While the indigenous peoples in the region did find the hallucinogenic experience more “authentic” than the Christian ritual of sharing the “blood and flesh” of Christ, by the time Wasson visited, they had come to believe that mushrooms grew where Christ had spilled his blood, and that the mushrooms themselves spoke with Jesus’ voice. Unperturbed by these details, in his writings Wasson traced the ritual ingestion of mushrooms back to Mesoamerican pre-Columbian times. This origin story is particularly curious given that both the LIFE article and Mushrooms, Russia and History make clear that while the contemporary indigenous use of hallucinogenic mushrooms followed many of the structural aspects of the much older Aztec rituals, it was by this time also deeply intertwined with Christian beliefs and mythologies. In “The Magic Mushroom,” Wasson describes the altar where Doña María performed the sacred mushroom ritual as a simple “table adorned with Christian images, the Child Jesus and the Baptism in Jordan….[where] In a solemn musical chant, [she gave] an invocation to the mushroom in the name of Christ and the saints.” But his attitude in the article seemed to be that the Christian trappings of the mushroom ritual were a mere matter of context and not particularly interesting. The bottom line, from Mushrooms, Russia and History: mushrooms’ psychoactive effects planted the idea of spirituality in the mind of “primitive” peoples, and religious feeling and indeed religion itself came from the ingestion of hallucinogenic plants (375).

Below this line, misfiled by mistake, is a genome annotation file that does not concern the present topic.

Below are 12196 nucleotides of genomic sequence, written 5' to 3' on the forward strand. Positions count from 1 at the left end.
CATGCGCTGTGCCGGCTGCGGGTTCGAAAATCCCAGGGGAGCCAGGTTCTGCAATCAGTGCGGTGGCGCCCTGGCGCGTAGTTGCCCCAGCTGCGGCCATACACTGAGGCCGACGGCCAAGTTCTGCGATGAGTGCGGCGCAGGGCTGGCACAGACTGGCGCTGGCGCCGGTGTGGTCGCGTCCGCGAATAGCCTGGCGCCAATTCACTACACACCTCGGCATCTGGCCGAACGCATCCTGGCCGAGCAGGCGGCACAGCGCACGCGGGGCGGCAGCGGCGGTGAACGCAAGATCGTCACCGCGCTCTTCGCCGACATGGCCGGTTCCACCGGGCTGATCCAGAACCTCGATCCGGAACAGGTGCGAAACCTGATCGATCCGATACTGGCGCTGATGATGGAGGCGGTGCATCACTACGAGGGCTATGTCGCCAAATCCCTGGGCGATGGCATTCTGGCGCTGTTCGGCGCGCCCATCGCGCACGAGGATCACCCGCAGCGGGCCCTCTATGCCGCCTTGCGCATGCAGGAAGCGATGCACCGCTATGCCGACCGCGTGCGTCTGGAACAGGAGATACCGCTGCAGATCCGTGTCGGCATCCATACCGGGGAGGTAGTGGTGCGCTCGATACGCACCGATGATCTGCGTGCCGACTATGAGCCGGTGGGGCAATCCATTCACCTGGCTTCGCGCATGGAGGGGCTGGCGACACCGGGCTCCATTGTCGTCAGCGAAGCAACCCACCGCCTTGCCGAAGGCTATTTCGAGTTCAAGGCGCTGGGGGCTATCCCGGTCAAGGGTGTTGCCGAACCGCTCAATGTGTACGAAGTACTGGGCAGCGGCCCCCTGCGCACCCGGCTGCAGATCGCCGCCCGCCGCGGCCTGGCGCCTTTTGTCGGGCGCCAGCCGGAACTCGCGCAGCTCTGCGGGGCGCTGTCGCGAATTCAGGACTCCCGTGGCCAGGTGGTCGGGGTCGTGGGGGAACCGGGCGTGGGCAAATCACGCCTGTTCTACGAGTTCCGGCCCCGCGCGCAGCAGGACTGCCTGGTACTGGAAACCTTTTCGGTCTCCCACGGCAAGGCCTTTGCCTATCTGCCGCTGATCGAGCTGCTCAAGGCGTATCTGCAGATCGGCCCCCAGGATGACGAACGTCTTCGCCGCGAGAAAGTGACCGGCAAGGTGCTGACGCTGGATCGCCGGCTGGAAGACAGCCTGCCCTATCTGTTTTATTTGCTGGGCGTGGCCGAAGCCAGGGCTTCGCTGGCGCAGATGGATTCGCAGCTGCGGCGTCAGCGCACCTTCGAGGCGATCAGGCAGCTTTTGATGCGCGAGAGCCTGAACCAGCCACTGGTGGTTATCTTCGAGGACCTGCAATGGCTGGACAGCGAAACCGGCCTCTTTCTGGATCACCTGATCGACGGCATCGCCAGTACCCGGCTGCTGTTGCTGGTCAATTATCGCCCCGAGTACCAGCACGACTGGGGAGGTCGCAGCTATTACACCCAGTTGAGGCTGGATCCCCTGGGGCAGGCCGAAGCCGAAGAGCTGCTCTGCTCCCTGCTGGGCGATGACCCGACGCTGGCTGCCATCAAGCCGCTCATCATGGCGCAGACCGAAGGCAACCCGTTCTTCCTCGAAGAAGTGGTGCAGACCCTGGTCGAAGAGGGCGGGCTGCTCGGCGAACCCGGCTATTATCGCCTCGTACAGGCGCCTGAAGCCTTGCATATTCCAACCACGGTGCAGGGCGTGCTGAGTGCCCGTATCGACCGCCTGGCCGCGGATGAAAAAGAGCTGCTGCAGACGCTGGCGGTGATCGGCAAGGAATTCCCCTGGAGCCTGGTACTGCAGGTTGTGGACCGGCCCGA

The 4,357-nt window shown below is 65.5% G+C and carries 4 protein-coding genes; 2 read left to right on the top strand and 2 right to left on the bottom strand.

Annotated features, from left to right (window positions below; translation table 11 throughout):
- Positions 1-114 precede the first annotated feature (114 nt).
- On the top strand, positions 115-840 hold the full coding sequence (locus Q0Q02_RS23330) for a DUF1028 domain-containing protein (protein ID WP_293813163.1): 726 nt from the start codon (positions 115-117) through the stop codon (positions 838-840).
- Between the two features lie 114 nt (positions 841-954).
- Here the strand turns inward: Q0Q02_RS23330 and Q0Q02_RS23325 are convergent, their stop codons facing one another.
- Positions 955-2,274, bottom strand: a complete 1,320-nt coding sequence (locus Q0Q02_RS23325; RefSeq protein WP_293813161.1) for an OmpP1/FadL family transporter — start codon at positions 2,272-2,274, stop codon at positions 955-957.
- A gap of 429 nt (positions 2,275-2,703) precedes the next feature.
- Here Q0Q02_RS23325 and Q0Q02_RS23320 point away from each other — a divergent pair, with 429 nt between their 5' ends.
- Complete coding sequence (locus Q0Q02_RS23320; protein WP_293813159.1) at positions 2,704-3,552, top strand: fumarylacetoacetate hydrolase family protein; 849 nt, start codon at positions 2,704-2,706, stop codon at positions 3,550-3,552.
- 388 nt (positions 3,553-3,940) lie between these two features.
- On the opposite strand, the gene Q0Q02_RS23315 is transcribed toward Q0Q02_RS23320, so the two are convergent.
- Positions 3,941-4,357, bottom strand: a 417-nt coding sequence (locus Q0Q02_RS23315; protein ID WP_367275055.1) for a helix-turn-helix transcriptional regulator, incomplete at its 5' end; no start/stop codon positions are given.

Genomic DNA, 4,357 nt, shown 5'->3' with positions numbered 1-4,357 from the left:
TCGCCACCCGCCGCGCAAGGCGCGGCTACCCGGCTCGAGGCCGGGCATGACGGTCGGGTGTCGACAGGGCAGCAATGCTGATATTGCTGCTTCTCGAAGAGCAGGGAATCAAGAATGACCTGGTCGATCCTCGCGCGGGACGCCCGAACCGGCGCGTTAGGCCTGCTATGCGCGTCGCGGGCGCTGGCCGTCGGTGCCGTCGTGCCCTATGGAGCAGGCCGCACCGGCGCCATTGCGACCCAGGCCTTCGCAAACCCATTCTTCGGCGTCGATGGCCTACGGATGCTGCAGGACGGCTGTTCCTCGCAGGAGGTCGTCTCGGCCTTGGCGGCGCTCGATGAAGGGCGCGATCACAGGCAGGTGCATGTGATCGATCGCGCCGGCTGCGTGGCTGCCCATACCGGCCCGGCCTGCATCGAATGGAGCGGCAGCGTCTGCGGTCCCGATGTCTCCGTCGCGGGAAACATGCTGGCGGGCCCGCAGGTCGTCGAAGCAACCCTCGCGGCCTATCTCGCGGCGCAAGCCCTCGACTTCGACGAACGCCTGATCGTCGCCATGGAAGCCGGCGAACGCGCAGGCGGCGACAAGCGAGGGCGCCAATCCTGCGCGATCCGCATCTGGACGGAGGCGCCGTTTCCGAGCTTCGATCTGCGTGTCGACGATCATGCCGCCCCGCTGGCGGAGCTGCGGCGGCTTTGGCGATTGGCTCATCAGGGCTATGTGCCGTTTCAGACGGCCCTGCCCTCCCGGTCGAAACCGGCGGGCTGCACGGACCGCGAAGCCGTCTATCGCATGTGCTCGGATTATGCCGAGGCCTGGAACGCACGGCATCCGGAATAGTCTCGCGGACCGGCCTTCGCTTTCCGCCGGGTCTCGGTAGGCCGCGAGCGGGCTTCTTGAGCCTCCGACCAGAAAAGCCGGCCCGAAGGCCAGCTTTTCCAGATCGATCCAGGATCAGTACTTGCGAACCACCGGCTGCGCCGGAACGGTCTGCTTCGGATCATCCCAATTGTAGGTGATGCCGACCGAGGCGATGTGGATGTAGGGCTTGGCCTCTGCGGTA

Indeed, Wasson himself ignored one of the basic requirements of the ritual in which he participated in Huautla: rather than having a serious question in mind for Jesus/the mushroom, he fabricated one to satisfy Doña María. Had his bad faith been known, he probably would have been disqualified from participating, since the curandera and indeed all who believed in the mushrooms’ efficacy never touched them without good reason. As Wasson himself noted in LIFE: “the mushrooms are not used as therapeutic agents: they themselves do not effect cures. The Indians ‘consult’ the mushrooms when distraught with grave problems.” Perhaps it is for this reason that Wasson’s visions were about as prosaic as one could not hope for; he reported hallucinating forests and river falls, gorgeous palaces, beautiful women, etc. While he describes the feeling of being “high” on the mushrooms as one of ecstasy, the visual effects had no apparent spiritual or divinatory value to him.